Salvationist Dynamics: Part 3

by Colonel Richard Munn

This 10-part series explores tried and trusted “pleasant tensions” matched together in The Salvation Army. Far from being feared or avoided, they give us dynamism: Salvationist dynamics.

Part 3: Reflective and Active

The Salvation Army is rightfully recognized around the world as a movement that pragmatically gets the job done. Epitomized in the early admonition of the founder, William Booth, to “do something” about the plight of the homeless in Victorian London, The Salvation Army is frequently described in subsequent decades as “Christianity with its sleeves rolled up.”

Good stuff.

And yet simultaneously the pioneers of our Army were equally committed, it seems, to quite profound contemplation, reflection, and mystery. In her 2010 book Other Voices, author Christine Faragher convincingly demonstrates “the importance to our spiritual development of disciplines such as prayer, silence, solitude and study.”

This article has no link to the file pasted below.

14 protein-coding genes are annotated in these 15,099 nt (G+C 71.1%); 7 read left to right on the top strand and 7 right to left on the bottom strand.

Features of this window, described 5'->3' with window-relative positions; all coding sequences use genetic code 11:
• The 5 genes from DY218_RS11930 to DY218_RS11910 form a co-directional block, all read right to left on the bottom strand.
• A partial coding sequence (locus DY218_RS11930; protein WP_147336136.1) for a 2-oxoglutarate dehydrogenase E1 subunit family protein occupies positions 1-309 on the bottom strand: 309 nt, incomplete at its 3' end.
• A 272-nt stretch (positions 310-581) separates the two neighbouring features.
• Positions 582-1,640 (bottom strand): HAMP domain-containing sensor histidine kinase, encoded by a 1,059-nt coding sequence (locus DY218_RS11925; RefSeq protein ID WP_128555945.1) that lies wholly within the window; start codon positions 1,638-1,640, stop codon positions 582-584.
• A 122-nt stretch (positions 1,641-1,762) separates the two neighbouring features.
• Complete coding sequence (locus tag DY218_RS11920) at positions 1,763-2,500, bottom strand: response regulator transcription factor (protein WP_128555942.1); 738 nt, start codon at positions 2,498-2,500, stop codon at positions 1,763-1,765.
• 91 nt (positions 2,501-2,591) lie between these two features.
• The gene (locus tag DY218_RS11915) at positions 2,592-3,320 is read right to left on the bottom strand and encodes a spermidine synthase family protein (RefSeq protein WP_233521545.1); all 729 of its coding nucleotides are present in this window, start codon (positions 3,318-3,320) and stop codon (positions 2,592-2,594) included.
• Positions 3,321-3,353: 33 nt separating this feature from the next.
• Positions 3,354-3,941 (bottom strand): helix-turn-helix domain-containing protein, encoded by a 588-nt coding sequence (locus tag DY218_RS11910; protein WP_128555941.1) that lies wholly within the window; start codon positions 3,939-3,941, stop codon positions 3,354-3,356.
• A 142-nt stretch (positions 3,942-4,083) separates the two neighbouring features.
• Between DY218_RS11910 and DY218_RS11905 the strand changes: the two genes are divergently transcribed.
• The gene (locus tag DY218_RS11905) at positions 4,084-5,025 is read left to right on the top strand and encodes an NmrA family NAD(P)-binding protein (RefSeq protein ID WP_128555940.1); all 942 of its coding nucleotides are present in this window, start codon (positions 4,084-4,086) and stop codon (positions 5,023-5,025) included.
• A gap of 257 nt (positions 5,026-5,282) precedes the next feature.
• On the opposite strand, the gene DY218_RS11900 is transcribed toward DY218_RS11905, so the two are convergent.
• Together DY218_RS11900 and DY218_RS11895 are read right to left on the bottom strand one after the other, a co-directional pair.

The model, of course, is Jesus, who swept into Galilee, and yet also “often withdrew to lonely places and prayed.” A characteristic hallmark of the Army at its best will hold those two energies in dynamic tension.

Stirring stuff.

And so we have retreats and campaigns, meditations and marches, prayer rooms and kettles, and spiritual life development and social service departments. Theologically, we have a connection with the quiet Quakers as well as the rowdy revivalists.

Episcopalian priest Morton Kelsey understood the vitality of this inseparable tension and observed early in his parochial ministry that “When I spoke of even the slightest encounter with God, others showed an interest that carried over into action.”

Insightful stuff.

The beloved Poet General, Albert Orsborn, expresses it well:

In the secret of Thy presence,
Where the pure in heart may dwell,
Are the springs of sacred service
And a power that none can tell.

Talk about reflection! Talk about action!